Re:Scientists didn't I think that. (5, Interesting)

Anonymous Coward | about 2 years ago | (#40962187)

The most likely scenarios is Venus got steamed over by some large SOB.

Seriously, look at its parameters,

Sidereal rotation period -243.018 5 day (Retrograde)
Axial tilt 177.3 degrees

http://en.wikipedia.org/wiki/Venus [wikipedia.org]

and for Mars,

Sidereal rotation period 24.622 9 h
Axial tilt 25.19degrees

So, Mars is like Earth. Kind of "normal". The day takes about same amount of time and tilt is similar. Mars is kind of like a twin of Earth. And since there is evidence for water on Mars in the past (back when it had a magnetic field), tectonic plates are kind of expected.

Of course *now*, that tectonic activity may have stopped. There is no evidence for recent tectonic activity on Mars. Mars lost its water and atmosphere to space, mainly due to collapsed magnetic field. The planet is just too small to carry on the "dynamo" going for 4,000,000,000 years. 2,000,000,000 years ago, Mars could be with liquid water and maybe even breathable atmosphere.

As to Venus, well, its axis tilt is fucked. It is spinning the "wrong way" (opposite of other planets). Something big rolled over Venus long time ago, bit enough to make it spin the other way. Maybe it never recovered from that event. And since Venus now has no tectonic activity (observed via a Magellan)

  http://en.wikipedia.org/wiki/Magellan_probe [wikipedia.org]

it can't remove its CO2 from atmosphere, and well, that is causing problems. Like being the hottest place in the solar system. Current understand of tectonic plates require water to "push" one planet beneath another. On Venus, there is evidence that internal pressure is causing some parts to go up and some down, but there is insufficient height differential to force one plate under another and no water to fill in the holes and move the "low" areas lower. So you end up with no tectonic plates.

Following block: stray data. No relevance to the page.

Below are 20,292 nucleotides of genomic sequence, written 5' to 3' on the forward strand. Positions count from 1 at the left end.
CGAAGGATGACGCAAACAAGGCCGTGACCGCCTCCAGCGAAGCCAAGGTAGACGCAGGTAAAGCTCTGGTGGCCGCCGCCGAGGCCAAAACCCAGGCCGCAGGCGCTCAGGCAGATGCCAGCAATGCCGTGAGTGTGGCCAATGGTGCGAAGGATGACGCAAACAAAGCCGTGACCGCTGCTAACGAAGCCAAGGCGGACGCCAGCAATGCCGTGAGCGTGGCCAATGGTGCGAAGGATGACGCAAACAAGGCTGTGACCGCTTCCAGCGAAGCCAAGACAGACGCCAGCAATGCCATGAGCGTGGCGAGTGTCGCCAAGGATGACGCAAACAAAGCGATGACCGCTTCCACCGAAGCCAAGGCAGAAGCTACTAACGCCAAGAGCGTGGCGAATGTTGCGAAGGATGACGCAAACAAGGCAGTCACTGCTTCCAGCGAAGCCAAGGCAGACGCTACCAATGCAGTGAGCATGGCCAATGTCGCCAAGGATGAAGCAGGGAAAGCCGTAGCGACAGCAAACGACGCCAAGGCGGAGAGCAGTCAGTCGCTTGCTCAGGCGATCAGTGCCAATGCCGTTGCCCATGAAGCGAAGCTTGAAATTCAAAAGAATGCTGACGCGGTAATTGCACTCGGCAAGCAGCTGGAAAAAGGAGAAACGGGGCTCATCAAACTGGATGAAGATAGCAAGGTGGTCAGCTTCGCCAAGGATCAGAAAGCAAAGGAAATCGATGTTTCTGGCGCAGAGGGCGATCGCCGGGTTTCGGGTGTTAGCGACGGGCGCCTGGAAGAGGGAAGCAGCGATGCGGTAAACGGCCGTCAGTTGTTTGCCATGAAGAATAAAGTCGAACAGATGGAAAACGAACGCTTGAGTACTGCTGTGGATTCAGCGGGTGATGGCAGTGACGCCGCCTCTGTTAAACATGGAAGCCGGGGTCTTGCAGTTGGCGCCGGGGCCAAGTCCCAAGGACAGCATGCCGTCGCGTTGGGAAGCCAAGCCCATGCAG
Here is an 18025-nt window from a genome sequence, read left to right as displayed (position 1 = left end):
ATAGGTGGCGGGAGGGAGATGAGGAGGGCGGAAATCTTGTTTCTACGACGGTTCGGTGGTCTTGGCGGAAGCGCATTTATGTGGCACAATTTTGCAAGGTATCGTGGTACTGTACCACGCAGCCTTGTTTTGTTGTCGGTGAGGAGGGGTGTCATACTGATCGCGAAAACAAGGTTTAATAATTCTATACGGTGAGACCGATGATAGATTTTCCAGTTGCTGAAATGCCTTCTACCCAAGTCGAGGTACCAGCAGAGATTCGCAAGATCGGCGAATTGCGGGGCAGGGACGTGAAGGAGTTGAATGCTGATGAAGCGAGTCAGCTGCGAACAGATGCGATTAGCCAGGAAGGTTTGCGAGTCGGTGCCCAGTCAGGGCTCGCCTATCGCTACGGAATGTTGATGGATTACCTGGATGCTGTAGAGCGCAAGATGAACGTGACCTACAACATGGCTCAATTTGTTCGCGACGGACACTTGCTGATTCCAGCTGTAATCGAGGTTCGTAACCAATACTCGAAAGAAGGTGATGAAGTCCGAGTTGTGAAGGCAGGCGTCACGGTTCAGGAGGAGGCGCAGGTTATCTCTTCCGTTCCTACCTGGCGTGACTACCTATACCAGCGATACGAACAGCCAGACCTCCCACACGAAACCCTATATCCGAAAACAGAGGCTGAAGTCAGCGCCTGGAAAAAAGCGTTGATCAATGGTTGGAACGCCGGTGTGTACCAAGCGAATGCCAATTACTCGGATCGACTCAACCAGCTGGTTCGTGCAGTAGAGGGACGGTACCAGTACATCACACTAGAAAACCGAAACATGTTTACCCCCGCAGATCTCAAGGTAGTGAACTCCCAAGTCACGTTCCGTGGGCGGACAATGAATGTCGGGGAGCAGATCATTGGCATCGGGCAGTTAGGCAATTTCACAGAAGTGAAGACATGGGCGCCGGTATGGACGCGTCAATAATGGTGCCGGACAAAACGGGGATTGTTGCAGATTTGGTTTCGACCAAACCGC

As to an example of another planet that got reamed by something large, it would be Uranus. It has axis tilt of about 90 degrees

Re:Scientists didn't I think that. (2)

RockDoctor (15477) | about 2 years ago | (#40965069)

So, four out of the classical nine planets (Venus, Earth, Uranus, Pluto) got "fucked over" by something late in their formation, leading to double-planets/ giant moons (Earth-Moon ; Pluto-Charon) or high axial tilts (Venus, Uranus).

Four out of nine is nearly a majority, isn't it?

Breaking News! Mercury has been mantle stripped. It's over-dense for it's size, and looks like the core of a somewhat larger terrestrial planet which has had much of it's mantle torn off. Which is one of the things that a giant impact can do.

So that makes five out of nine.

Looks to me like giant impacts may be "normal" in the formation of planets.

Re:Scientists didn't I think that. (1)

GodGell (897123) | about 2 years ago | (#40965363)

As to an example of another planet that got reamed by something large, it would be Uranus.

I'm not even going to go there...

Re:Scientists didn't I think that. (1)

Paradise Pete (33184) | about 2 years ago | (#40963085)

Venus was Steve Jobs' planet, so it never had plates.

Re:Scientists didn't I think that. (1)

RockDoctor (15477) | about 2 years ago | (#40964981)

Venus is a very interesting question.

It certainly has lava flows (from the radar data mentioned elsewhere). It has volcano-like (though not very like Earth volcanos) structures. But there's very little evidence for current activity. On the other hand, crater counts (even accounting for the much thicker atmosphere) suggest that the visible surface is all younger than the average of the Earth's continents. But on the gripping hand, older than the average of the Earth's oceans.

No-one knows what is going on there. One of the more interesting (to me, as a geologist) suggestions is that Venus has lost the water from it's surface which on Earth would get partly subducted into the mantle, leading to a stiffer mantle on Venus, and thus differences in the mode of heat transport on Venus. (Earth has a few 10ths of a percent of water in it's mantle.)

But anyone who claims "this is the solution" is almost certainly wrong. There are different theories, and all have some good points and some bad points. Take your pick.

Really? Which legitimate scientists thought that? (1)

Anonymous Coward | about 2 years ago | (#40959979)

"For years, many scientists had thought that plate tectonics existed nowhere in our solar system but on Earth."

Why would anybody that is a legitimate scientist think that? They might not think any place else has evidence of it yet, but that's distinct from believing it exists nowhere else.

Re:Really? Which legitimate scientists thought tha (1)

WCguru42 (1268530) | about 2 years ago | (#40961141)